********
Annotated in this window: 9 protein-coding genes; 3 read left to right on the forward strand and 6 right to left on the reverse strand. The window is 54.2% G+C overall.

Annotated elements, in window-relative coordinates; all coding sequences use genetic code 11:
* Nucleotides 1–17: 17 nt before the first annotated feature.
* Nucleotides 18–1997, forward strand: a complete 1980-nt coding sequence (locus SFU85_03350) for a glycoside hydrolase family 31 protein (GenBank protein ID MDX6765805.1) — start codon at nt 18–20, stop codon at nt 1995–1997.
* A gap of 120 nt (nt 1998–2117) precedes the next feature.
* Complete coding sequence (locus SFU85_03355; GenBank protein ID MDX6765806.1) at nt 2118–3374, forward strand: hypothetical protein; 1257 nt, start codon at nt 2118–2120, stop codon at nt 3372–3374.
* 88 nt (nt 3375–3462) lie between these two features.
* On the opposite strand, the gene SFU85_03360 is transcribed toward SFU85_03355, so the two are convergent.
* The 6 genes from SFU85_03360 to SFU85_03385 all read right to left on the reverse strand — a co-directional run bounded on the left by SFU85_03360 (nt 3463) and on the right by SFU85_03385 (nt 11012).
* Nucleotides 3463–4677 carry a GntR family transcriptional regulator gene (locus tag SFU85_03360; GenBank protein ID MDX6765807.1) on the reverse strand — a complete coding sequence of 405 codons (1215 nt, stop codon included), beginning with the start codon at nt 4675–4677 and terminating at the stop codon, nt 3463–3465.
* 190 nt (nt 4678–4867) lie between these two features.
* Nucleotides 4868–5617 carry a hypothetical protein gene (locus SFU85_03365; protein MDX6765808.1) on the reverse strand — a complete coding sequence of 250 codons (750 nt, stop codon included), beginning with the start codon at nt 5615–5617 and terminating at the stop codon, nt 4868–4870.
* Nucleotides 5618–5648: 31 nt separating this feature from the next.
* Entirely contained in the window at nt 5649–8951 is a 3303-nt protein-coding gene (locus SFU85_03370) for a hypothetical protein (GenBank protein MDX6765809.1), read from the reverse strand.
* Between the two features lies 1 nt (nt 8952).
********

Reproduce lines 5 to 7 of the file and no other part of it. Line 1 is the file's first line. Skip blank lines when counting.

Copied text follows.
* A gap of 120 nt (nt 1998–2117) precedes the next feature.
* Complete coding sequence (locus SFU85_03355; GenBank protein ID MDX6765806.1) at nt 2118–3374, forward strand: hypothetical protein; 1257 nt, start codon at nt 2118–2120, stop codon at nt 3372–3374.
* 88 nt (nt 3375–3462) lie between these two features.